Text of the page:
A look at the world’s most famous diamonds
Diamonds are timeless and alluring jewels that never cease to fascinate the eye and captivate the heart with their brilliance. Diamonds have been used by authors and poets as themes and images in literature, have been sung about in various popular songs, and film stars and celebrities have heralded their beauty and elegance in films and magazines. Yet how many people actually know where these diamonds come from?
Many of the world’s famous diamonds were mined in South Africa. They were then gifted or sold to kings and queens, and through the years exchanged hands. South Africa is one of the biggest producers of diamonds with the Venetian Mine being the largest producer. In 2004, an incredible 1437kg of diamonds were mined. The world’s biggest diamond, the Cullinan Diamond, was found at the Premier Mine near Cullinan.
Other notable diamonds that were mined in South Africa include:
- The Lesser Star of Africa
- The Hope Diamond
- The Golden Jubilee
- The Taylor-Burton
Join us as we take an in-depth look at some of the world’s most famous diamonds not only mined in South Africa, but all over the world.
The Golden Jubilee
Weighing in at 545.67 carats, this is the largest cut and faceted diamond in the world. It was mined in 1985 from the famous Premier Mine in Cullinan, South Africa. It was exhibited in various parts of the world and was even blessed by Pope John Paul II in the Vatican. It presently resides in the Royal Thai Palace, where it is part of the Crown Jewels.
The Great Star of Africa
Our second largest breath-taking sparkler is the Cullinan I, also called the Star of Africa. At a whopping 530.4 carats, it is pear-shaped and has been cut to have 74 facets (cut sides). It holds pride of place in the Sovereign’s Sceptre, a golden sceptre that is part of the Crown Jewels of the United Kingdom. This beauty can even be worn as a pendant.
Historically speaking, the Orloff left a trail steeped in mystery as it journeyed the world changing hands between thieves and princesses. This blue-green diamond weighing 300 carats at the time was discovered amd mined in India. Records show that it may have been set as an eye in the Hindu god Vishnu and kept in a temple in Sriangam from where it appears to have been stolen and taken to Amsterdam where Grigori Orloff, a lover of Catherine the Great, bought it for her as a gift. She had it set in the Imperial Sceptre and today it is thought to be in the Diamond Treasury of Russia in Moscow.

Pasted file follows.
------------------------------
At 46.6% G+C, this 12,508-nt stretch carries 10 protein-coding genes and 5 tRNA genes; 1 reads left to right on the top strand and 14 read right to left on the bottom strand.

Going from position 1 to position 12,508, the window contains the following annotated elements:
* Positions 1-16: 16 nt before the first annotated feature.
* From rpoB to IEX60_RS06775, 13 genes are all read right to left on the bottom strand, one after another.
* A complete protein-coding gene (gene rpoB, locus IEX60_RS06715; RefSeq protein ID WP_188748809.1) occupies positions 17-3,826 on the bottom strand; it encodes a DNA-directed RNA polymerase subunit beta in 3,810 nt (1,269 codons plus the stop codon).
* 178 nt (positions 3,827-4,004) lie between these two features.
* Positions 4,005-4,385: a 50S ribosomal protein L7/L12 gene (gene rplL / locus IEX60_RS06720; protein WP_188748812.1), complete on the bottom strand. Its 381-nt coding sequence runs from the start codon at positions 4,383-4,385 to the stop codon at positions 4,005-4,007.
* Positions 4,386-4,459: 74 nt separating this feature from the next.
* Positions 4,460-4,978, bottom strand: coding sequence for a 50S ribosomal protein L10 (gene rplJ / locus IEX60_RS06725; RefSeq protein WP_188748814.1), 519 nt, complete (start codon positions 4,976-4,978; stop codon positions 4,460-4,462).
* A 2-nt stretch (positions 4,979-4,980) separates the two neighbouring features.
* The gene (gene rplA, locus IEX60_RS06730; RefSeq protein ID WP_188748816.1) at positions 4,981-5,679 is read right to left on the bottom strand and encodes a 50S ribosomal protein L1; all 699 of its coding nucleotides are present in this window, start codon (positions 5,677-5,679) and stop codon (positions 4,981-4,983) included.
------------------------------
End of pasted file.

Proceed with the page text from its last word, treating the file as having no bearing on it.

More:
Although not the largest, the Regent is considered by many to be the most beautiful diamond in the world. It appears that a slave found this diamond in a mine in India and hid it in a wound in his leg after which an English sea captain killed the slave and went off with the diamond. Somehow, Thomas Pitt who was the Governor of Madras acquired it and sent it to England where it was cut. In 1717, France purchased it for the French Crown. You can admire this beauty at the Louvre in Paris.
The Koh-i-Noor (Mountain of Light)
Where other diamonds hold the title for being the largest or most beautiful, the Koh-i-Noor, also known as Mountain of Light, is the longest of all the most famous diamonds. Its shape is oval; it weighs 105.60 carats, and it is presently part of the British Crown Jewels. Its rather blurry history begins in 1304 after which it exchanged hands between rajahs, sultans, and emperors and ending up in a brooch worn by Queen Victoria. It was transferred to the State Crown worn by Queen Alexandra and Queen Mary and by the present Queen Elizabeth at her coronation. As with many other fabulous diamonds that are part of the British Crown Jewels, you can admire Koh-i-Noor when visiting the Tower of London.
The Taylor-Burton tells the story of the on and off romance between the film stars Richard Burton and Elizabeth Taylor. This gorgeous pear-shaped gem was mined at the Premier Mine in Cullinan, South Africa in 1966 and weighed 69.42 carats. Actor Richard Burton bought this stunner for his leading lady Elizabeth Taylor, but after his death she sold it for $2.8 million and donated the money to a charity in Biafra, a war-torn territory in Nigeria. Its last known whereabouts was somewhere in Saudi Arabia.
The Blue Hope
The dark greyish-blue Hope diamond’s history is rather miserable. This beautiful but unlucky gem is thought to have been part of the famous Blue Tavernier diamond that was found in India and then taken to Europe in approximately 1642 when King Louis XIV bought it. A thief stole it at the time of the French Revolution after which it appears to have surfaced again in the ownership of Henry Thomas Hope, who left the diamond to his son, but the son lost his entire fortune soon after inheriting the diamond. After that, Mrs McLean, an American widow owned it, but her family too suffered sad misfortunes. The Smithsonian Institute in Washington now owns it.
The Hortensia Diamond is one of only a handful of diamonds ever discovered that have a pale pink, peach or orange colour. It was named in honour of Hortense de Beauharnais, Napolean’s stepdaughter who became the Queen of Holland. Unfortunately, it was stolen along with other gems belonging to Marie Antoinette during the French Revolution but was recovered after a condemned man confessed to its whereabouts just before being beheaded. It is now kept safe at the Louvre in Paris because it is part of the French Crown Jewels.
Even though South Africa is a diamond and mineral-rich country, without the right mining equipment, none of these precious stones would have been mined. If you’re curious about the different types of mining equipment used, have a look here.